Tgis may be true for small apparel manufacturers. But I know, well, for one thing, going to a wholesale fabric show is not an option for me. First, I do not think it is likely appropriate to attend with small children. I am unwilling to travel overnight sans chidren – particularly those under 1 year old. Travel as a familu is impractical unless we want to forgo vacation and use dh’s vacation time to go to trade shows instead.

Second, wholesale minimums might not be that large if you know where to shop (and I know where to shop for the fabrics I use a lot of). But they’re certainly higher than 2 yards, which is my typical purchase for print fabrics (other than flannel). Two yards will make four Mei Tais, and four MTs is typically all I want/can sell from any particular print. 2.5 yards will make one ring sling. Two yards will make dozens of Cycle Pad Bags, six changing pads, three large wet bags, or about 6 small diaper outers.

I could certainly increase that, but even going up to a bolt (let’s say a bolt of the average cotton print is 8 yards) gives me 24 changing pads from that bolt. Consider that I typically restock 20 changing pads at a time, at least a dozen prints per restocking, it will take me over a year to go through just a single bolt of fabric.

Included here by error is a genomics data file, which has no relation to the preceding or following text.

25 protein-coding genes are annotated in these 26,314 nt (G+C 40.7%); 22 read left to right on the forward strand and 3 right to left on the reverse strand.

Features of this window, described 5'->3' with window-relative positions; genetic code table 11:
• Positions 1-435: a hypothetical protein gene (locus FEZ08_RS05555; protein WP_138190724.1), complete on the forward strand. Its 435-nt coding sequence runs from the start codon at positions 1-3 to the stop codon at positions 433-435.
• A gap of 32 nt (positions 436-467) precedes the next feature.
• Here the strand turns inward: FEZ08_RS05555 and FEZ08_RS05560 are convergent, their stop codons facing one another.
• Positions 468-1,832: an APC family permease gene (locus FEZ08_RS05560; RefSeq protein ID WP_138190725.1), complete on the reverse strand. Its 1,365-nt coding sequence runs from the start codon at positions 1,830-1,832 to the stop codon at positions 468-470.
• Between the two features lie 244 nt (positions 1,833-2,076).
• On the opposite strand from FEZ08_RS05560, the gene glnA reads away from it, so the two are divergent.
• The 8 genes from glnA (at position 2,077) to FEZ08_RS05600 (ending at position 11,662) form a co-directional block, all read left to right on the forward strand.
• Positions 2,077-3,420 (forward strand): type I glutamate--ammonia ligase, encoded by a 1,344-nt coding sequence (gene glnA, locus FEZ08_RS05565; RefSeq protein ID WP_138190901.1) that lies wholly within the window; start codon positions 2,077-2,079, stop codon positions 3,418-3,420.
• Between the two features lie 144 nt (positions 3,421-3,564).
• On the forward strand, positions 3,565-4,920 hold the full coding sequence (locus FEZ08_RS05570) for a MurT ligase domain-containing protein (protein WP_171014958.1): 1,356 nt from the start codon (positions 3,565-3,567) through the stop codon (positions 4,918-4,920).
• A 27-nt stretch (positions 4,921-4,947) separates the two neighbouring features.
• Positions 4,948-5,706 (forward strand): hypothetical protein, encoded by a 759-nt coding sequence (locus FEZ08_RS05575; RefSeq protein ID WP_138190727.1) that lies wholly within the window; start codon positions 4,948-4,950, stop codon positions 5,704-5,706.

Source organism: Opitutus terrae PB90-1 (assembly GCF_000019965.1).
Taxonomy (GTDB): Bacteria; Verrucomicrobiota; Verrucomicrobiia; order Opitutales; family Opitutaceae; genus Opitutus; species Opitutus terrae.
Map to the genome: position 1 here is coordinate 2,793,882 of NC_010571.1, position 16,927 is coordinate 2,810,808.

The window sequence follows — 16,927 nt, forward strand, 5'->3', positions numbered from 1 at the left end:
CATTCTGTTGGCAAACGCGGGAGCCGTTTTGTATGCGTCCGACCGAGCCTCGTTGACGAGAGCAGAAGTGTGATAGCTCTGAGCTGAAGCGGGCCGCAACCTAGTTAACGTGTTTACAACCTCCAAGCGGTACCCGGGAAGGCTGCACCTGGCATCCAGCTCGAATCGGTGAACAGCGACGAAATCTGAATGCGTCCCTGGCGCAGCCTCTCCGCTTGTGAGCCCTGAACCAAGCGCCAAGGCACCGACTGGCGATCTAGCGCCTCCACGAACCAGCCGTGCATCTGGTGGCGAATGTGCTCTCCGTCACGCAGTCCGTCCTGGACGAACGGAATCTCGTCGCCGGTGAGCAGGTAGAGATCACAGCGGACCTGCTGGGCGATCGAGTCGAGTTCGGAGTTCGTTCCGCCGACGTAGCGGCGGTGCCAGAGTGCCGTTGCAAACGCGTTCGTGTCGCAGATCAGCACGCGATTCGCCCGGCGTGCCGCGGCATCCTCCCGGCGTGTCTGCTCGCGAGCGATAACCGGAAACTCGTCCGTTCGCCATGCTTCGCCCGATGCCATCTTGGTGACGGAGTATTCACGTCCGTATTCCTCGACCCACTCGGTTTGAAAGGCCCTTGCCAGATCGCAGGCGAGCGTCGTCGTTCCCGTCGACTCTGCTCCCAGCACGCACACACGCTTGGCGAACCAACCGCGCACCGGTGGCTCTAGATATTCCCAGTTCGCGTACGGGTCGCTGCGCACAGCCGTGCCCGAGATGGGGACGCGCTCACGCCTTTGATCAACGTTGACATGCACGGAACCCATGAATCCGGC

Carrying that logic and math through to the conclusion, I will be able to offer far, far fewer prints. Much, much less variety.

Third, then continuning with the above point, I have less variety. Let’s say that currently, over the course of the year, I sell 100 MT carriers. Each of those 100 carriers are different. With having to buy fabric wholesale, I’ll be able to offer only 10 different prints. This will likely then appeal to fewer people resulting in fewer sales. Most of us very small diaper and sling makers rely on our variety to remain competitive. Everyone has the Frog Pond print from Bummis. Not too many people have the Cats In Space print from Wallypop.

Fourth, oddly, I currently get Better Than Wholesale prices by buying retail. I know, it’s crazy. But if I shop right, with sales or coupons or special discounts, I get my twill for less than what I could realistically get it for wholesale. Same with flannel. Because unless I’m willing to buy in serious bulk, I can’t get the really really good prices, I just get the sorta good prices. So having to buy wholesale actually makes my costs go up. My costs go up = my prices go up. My prices go up = less competitive against the “big guys” = fewer sales = no reason to buy fabric wholesale because I can’t go through it. It’s a circle. A bad circle.